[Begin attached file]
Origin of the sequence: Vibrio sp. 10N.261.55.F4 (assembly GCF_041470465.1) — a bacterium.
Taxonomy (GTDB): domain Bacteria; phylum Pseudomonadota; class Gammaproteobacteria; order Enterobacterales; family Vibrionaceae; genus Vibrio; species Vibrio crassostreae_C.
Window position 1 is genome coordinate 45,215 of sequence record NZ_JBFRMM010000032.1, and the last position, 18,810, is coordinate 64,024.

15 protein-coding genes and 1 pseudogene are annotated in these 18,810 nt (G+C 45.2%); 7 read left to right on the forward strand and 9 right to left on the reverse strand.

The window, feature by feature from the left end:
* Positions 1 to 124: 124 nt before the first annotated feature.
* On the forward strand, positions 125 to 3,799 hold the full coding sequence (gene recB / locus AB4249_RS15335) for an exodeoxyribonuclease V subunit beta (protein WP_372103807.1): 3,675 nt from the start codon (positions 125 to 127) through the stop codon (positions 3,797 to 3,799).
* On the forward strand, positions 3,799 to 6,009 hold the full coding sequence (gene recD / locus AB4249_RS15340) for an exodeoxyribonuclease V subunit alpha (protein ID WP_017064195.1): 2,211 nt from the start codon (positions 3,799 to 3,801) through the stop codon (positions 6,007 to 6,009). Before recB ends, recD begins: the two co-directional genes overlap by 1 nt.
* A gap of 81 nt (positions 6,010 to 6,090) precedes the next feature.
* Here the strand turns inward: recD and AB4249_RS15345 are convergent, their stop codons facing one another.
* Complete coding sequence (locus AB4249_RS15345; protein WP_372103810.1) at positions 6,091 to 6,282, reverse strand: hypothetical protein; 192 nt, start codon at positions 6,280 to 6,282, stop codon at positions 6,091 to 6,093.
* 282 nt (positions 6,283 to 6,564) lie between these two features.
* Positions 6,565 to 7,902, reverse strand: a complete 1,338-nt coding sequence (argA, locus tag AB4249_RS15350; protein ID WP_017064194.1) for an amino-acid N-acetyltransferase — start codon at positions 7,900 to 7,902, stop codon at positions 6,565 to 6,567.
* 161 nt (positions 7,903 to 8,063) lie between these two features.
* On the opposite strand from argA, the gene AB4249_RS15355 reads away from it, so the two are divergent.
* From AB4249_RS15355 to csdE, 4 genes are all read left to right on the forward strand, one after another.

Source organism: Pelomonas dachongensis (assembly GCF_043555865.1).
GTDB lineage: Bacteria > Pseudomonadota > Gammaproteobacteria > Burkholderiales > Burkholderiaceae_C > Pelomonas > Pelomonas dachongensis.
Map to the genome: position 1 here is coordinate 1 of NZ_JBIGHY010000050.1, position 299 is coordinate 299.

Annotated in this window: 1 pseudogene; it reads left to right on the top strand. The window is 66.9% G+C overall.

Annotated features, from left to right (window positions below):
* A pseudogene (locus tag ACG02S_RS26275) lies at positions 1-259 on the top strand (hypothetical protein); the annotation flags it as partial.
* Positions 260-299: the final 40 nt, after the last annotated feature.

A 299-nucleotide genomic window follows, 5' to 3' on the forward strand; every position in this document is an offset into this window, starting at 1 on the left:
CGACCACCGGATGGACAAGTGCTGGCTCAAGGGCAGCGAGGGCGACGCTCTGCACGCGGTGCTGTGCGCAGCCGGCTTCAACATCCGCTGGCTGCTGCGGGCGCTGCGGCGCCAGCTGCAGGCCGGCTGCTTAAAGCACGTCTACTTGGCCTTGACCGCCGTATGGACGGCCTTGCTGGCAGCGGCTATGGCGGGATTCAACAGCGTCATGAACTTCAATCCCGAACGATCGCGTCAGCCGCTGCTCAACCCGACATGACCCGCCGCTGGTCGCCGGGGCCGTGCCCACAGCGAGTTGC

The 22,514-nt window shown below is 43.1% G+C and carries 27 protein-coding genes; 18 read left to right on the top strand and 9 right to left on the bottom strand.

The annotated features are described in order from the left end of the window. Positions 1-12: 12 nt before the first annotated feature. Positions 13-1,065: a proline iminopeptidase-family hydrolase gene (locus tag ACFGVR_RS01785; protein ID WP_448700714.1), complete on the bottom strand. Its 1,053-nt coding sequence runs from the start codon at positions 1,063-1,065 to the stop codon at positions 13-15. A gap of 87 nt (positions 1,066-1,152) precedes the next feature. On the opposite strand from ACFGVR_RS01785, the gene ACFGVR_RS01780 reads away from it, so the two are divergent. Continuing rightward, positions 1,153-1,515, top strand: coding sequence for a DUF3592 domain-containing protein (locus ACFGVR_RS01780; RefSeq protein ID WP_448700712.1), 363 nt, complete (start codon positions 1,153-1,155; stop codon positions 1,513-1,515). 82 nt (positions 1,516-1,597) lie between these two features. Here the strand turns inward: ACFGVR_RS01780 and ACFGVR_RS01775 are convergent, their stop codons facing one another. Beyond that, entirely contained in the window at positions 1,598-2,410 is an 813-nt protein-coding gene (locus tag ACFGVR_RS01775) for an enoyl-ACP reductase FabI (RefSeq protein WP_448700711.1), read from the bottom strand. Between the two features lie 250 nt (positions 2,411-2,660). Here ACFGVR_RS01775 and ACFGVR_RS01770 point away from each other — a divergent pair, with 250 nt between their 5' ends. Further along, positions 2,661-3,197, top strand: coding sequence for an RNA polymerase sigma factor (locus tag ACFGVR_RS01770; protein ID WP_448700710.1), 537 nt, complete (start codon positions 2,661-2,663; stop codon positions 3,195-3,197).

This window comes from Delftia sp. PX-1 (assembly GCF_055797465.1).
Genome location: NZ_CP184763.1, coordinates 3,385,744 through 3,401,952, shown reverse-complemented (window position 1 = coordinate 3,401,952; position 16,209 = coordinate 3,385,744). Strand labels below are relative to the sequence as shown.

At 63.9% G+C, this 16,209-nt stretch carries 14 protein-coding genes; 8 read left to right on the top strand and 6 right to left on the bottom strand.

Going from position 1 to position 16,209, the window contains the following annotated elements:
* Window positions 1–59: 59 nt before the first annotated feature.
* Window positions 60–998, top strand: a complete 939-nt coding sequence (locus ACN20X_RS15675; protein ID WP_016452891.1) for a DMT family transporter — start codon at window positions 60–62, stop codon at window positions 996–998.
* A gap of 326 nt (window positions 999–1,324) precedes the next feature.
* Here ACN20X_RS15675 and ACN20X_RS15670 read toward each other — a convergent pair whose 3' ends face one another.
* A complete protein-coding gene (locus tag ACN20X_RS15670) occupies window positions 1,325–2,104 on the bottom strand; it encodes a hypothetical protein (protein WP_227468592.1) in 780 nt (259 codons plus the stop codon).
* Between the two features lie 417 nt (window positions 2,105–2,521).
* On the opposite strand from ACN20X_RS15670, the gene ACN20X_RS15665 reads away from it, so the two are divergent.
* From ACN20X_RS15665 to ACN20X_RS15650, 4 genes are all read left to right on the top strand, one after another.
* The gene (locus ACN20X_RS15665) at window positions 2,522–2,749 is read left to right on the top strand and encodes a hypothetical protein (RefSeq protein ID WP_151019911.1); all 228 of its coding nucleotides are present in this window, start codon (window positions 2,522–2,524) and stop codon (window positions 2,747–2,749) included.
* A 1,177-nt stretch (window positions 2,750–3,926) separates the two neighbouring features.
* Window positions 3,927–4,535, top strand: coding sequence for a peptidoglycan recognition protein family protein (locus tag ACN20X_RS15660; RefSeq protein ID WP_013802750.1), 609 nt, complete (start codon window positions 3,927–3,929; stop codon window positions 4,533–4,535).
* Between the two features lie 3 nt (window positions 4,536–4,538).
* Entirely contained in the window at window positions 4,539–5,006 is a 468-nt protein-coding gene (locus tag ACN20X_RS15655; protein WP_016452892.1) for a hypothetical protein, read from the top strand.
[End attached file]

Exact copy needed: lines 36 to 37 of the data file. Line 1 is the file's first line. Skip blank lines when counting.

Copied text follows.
* A complete protein-coding gene (locus tag ACN20X_RS15670) occupies window positions 1,325–2,104 on the bottom strand; it encodes a hypothetical protein (protein WP_227468592.1) in 780 nt (259 codons plus the stop codon).
* Between the two features lie 417 nt (window positions 2,105–2,521).